Again, we want to make it perfectly clear that there is absolutely nothing wrong with cuffing – hey, whatever gets you through the winter! You could end up spending a lovely season with someone and looking back on those long months with fondness as you move on, or you could even end up with someone you want to spend time with even when the snow melts – who knows? But what is clear is that you need to make sure you’re making healthy choices for yourself, so keep these things in mind if you find yourself on the hunt or being hunted this cuffing season:black and white picture of a woman with her hand on her chin thinking

  • Know what you want – Before you decide whether cuffing season is worth your time, and you start swiping up a storm on those dating apps, be honest with yourself about what you want and whether a temporary relationship will fulfill your needs. 
  • Communication is key – Anytime you add two human beings into a situation, there’s the potential for hurt feelings, so make sure you both know what page you’re on. You also need to know how to set boundaries (even if it’s something as simple as knowing whether giving gifts to each other is cool or not), and be open about how open you actually want to be. Tell them what you’re looking for, and if the other person says they’re not looking for anything serious, listen to them and take what they say at face value!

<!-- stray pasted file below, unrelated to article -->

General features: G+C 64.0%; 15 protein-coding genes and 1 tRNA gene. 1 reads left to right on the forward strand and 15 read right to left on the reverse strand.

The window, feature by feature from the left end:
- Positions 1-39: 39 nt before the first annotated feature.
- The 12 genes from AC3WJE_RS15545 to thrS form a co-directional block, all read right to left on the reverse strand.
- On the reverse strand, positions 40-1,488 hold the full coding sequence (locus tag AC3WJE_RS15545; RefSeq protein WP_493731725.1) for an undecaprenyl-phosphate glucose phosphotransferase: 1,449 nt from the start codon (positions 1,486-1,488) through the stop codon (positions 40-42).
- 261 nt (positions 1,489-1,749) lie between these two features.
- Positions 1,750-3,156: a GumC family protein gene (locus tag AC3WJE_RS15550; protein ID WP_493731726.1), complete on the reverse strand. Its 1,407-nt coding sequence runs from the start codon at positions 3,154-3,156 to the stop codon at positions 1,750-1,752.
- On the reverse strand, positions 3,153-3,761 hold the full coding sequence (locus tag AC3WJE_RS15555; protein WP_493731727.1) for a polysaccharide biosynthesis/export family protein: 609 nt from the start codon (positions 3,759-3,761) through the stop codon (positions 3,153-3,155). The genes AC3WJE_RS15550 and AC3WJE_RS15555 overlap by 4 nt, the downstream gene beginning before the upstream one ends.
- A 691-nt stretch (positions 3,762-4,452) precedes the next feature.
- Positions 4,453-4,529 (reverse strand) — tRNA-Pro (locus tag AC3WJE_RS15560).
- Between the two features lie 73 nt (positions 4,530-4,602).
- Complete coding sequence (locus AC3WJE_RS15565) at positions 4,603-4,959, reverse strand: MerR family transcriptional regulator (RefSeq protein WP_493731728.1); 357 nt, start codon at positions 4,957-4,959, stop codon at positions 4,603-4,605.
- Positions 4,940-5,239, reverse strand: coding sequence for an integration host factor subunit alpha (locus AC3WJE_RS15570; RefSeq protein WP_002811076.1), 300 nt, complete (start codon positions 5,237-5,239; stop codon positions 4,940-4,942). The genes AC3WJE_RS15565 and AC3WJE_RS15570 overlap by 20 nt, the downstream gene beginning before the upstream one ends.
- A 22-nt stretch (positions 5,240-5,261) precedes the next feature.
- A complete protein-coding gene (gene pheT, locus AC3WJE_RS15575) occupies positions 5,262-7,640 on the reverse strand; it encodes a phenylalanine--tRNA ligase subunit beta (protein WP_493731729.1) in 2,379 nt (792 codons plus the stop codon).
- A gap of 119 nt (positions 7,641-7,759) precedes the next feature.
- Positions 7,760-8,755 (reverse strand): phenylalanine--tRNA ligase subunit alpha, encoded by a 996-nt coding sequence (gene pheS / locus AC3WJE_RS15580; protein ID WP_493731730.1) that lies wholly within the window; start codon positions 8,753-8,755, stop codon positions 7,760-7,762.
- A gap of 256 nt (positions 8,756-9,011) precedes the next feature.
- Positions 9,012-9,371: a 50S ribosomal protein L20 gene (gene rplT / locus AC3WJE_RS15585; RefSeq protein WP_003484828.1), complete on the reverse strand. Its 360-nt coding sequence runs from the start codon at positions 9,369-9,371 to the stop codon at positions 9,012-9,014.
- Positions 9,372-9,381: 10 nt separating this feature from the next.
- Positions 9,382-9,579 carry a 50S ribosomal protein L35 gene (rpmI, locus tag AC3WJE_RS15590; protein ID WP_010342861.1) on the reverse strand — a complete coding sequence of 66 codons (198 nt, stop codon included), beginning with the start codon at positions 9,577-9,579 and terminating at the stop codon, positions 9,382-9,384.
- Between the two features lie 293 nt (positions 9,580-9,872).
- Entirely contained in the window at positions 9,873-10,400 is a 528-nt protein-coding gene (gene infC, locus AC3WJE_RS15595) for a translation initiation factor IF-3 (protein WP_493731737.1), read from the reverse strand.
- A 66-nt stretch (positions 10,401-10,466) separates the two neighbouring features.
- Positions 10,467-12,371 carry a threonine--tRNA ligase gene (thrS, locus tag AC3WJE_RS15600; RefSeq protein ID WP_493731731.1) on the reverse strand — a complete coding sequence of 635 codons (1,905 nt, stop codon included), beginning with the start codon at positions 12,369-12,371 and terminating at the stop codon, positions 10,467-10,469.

• Keep your standards – You might be feeling that winter itch, but don’t rush into anything, and don’t feel pressured by anyone else to have dates for holiday events – don’t end up acting out a relationship you’re not actually in! Dating out of loneliness or boredom could end up leading to unhealthy relationships, so you might be better off spending time with friends or family instead of hastily picking the wrong person to give your time to. And remember, always, always be safe when it comes to sex!
  • Be in the moment! – Don’t worry what the calendar says, and don’t worry what anyone else says about your relationship – if it’s right for you at that time, enjoy it for what it is. If you do find yourself catching feelings, and that’s not what you want, or you feel like your cuffing partner won’t be down to take things further, that’s when it’s time to reassess. 

The bottom line is that cuffing can be just the thing to get you through these long winter nights, as they stretch into long winter months. As with anything in life, though, go into it with open eyes, be present, know what you want – and then be safe, and honest with yourself and the person who’s warming you up on the couch. And if you find yourself dreaming together and getting eager to introduce each other to mom, well, you might be more than just cuffed, so watch out!